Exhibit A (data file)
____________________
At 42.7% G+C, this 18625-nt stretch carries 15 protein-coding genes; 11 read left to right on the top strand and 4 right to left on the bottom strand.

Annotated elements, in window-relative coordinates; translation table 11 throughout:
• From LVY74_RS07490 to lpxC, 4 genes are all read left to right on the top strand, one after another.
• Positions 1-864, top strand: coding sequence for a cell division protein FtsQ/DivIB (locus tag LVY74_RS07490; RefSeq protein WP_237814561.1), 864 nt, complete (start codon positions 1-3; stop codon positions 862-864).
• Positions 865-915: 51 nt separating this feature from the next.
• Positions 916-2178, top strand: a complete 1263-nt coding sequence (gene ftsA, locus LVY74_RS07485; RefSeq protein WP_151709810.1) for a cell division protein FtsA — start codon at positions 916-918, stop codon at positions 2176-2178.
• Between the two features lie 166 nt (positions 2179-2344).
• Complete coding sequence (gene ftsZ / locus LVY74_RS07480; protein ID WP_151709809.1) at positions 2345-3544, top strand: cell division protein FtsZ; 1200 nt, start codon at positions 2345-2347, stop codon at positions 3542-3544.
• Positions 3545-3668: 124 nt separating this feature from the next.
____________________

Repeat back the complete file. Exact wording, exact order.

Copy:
At 42.7% G+C, this 18625-nt stretch carries 15 protein-coding genes; 11 read left to right on the top strand and 4 right to left on the bottom strand.

Annotated elements, in window-relative coordinates; translation table 11 throughout:
• From LVY74_RS07490 to lpxC, 4 genes are all read left to right on the top strand, one after another.
• Positions 1-864, top strand: coding sequence for a cell division protein FtsQ/DivIB (locus tag LVY74_RS07490; RefSeq protein WP_237814561.1), 864 nt, complete (start codon positions 1-3; stop codon positions 862-864).
• Positions 865-915: 51 nt separating this feature from the next.
• Positions 916-2178, top strand: a complete 1263-nt coding sequence (gene ftsA, locus LVY74_RS07485; RefSeq protein WP_151709810.1) for a cell division protein FtsA — start codon at positions 916-918, stop codon at positions 2176-2178.
• Between the two features lie 166 nt (positions 2179-2344).
• Complete coding sequence (gene ftsZ / locus LVY74_RS07480; protein ID WP_151709809.1) at positions 2345-3544, top strand: cell division protein FtsZ; 1200 nt, start codon at positions 2345-2347, stop codon at positions 3542-3544.
• Positions 3545-3668: 124 nt separating this feature from the next.